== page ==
Tuesday, December 3, 2013

Pretivm grade-smears through their latest release

Here's some commentary on yesterday's NR:

Mining.com - Pretivm up on a down day. Where we read:

Pretium Resources (TSE:PVG) announced more high grade gold intersections at its Valley of the Kings, which pushed the stock 5.73% higher to $6.12.

Sucks to not be long PVG, I guess. So what are these great results?

Hole VU-365 intersected 328.91 grams of gold per tonne uncut over 20.50 meters, including 13,400 grams of gold per tonne uncut over 0.50 meters;

Now, I seem to subconsciously do grade subinterval calculations in my head, because this rang an alarm bell. So I went off to the corebox drill interval calculator and plugged these numbers in and got:

20.5m @ 328.91g/t minus 0.50m at 13400g/t = a residual of 20.00m @ 2.133g/t

and that residual is waste, which makes me ask why the hell they report it. Why not just report the short high-grade interval?

Hole VU-369 intersected 96.71 grams of gold per tonne uncut over 44.95 meters, including 7,700 grams of gold per tonne uncut over 0.50 meters;

The residual here is 44.45m @ 11.18g/t which is better. Though having took first-year physics I ask whether that 0.50m high-grade interval is exactly 0.50m, or if they simply round off as a matter of custom.

After all, if the process rounds everything off to the nearest half-metre, then a 0.545m interval at 7700g/t means a residual of 44.405m @ 3.392g/t, and again the residual is waste.

Hole VU-384 intersected 331.99 grams of gold per tonne uncut over 8.00 meters, including 5,210 grams of gold per tonne uncut over 0.50 meters;

Which means a residual grade of 7.5m @ 6.789g/t. Again, assuming exactly 0.5m, and assuming exact numbers instead of carrying through error.

Speaking of which, do P.Geos go to university? If so, do they take first-year physics? At all? Are they required to pass it? Cos when I went to U, we had it beaten into our skulls that no number can ever be reported unless you include the complete margin of error. Seriously. That was the only reason we did those stupid 3-hour labs every week: to learn that there's no such thing as exact measurement of anything, and indeed that reporting numbers as if they were exact is unethical and/or incompetent.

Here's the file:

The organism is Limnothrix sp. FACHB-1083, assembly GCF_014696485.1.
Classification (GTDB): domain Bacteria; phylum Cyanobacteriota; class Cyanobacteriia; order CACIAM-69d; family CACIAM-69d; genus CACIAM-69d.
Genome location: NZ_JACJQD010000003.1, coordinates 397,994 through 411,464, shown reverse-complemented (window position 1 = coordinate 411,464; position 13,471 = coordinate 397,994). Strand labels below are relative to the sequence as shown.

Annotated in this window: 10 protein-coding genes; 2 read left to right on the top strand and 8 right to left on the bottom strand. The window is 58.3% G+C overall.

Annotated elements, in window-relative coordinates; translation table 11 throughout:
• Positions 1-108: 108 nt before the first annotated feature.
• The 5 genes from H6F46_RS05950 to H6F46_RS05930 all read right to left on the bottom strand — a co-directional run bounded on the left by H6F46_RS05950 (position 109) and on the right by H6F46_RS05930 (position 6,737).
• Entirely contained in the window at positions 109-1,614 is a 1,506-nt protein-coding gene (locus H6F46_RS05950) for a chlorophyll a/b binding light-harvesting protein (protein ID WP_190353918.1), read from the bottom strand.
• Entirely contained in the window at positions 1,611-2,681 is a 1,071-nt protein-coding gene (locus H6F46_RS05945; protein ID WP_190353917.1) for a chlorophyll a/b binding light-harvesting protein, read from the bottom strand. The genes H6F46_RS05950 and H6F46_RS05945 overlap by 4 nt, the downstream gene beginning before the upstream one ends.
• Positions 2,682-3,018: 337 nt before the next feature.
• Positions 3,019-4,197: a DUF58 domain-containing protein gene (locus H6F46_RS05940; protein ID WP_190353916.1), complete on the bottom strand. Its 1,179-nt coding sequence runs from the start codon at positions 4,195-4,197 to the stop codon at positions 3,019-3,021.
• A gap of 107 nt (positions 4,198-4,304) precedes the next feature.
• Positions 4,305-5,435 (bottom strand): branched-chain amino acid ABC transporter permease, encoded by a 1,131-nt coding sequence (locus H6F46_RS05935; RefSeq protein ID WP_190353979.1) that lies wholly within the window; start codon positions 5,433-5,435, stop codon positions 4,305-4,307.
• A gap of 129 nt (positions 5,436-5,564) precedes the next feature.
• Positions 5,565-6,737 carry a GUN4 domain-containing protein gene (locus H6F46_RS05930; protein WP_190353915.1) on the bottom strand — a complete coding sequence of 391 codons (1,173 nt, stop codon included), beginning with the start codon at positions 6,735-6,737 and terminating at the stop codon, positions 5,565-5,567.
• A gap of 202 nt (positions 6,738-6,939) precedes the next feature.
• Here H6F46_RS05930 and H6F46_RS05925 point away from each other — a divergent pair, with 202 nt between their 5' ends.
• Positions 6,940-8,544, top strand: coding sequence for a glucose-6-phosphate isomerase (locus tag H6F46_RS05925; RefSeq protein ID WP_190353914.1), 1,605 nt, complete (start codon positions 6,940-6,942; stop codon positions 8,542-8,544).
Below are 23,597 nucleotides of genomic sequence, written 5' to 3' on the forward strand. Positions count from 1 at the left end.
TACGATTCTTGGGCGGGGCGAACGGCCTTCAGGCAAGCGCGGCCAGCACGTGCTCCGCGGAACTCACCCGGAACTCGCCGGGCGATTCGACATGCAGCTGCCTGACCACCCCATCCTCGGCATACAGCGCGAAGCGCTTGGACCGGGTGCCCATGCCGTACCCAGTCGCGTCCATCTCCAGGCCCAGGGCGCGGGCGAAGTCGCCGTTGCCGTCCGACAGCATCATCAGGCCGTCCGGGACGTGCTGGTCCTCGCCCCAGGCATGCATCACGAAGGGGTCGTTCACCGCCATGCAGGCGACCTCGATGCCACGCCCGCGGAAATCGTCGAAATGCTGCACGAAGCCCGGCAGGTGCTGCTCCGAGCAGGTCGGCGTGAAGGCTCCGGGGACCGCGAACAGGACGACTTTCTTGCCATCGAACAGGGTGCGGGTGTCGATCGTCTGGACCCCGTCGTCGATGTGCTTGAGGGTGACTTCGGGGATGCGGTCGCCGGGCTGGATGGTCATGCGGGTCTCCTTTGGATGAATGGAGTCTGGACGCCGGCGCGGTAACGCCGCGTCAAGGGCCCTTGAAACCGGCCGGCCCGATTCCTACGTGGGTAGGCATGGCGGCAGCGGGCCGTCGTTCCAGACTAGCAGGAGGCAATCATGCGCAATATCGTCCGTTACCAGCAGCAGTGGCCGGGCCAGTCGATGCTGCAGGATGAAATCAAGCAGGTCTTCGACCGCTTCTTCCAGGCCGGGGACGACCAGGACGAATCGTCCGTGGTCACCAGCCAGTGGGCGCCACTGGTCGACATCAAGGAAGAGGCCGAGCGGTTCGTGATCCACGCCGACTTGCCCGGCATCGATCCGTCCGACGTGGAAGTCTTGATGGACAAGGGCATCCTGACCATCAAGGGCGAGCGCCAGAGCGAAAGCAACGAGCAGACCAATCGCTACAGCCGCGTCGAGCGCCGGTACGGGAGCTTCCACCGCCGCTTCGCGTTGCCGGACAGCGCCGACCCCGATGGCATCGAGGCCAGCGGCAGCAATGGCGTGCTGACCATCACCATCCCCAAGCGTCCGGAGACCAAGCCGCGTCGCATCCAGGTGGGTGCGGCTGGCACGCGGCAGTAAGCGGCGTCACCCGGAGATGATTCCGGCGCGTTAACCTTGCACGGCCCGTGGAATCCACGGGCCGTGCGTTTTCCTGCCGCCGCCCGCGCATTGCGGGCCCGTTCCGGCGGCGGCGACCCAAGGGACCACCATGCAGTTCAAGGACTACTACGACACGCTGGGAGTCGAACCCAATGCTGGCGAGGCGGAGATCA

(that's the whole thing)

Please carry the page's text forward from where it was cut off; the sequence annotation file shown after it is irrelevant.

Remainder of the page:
So in every situation, you have to calculate error, and report the maximum and minimum possible values.

I mean, simply splitting a core, mashing, and pulling a sample should introduce error. Why do these numbers come without error estimations? Any professional geologists want to explain why their profession gets a pass from the proper and conscientious reporting of data? Error seems to be a major caveat in high-grade narrow-vein data.

Hole VU-390 intersected 179.14 grams of gold per tonne uncut over 13.50 meters, including 4,780 grams of gold per tonne uncut over 0.50 meters;

Which means a residual of 2.184g/t over 13.5m. I.e. waste.

Are these larger intervals (8m, 13.5m, 20.5m, 44.95m) being reported simply because that is the minimum size of tunnel or vault that will need to be constructed to mine the vein at that location?

Because hey, if you're trying to tell me that mining that 4780g/t interval will require constructing a 3m wide by 4.5m high tunnel to follow that vein, then I understand: you're saying the total bulk around that vein will still come in at 179g/t, so it'll be profitable.

But this is supposed to be an open pit, no?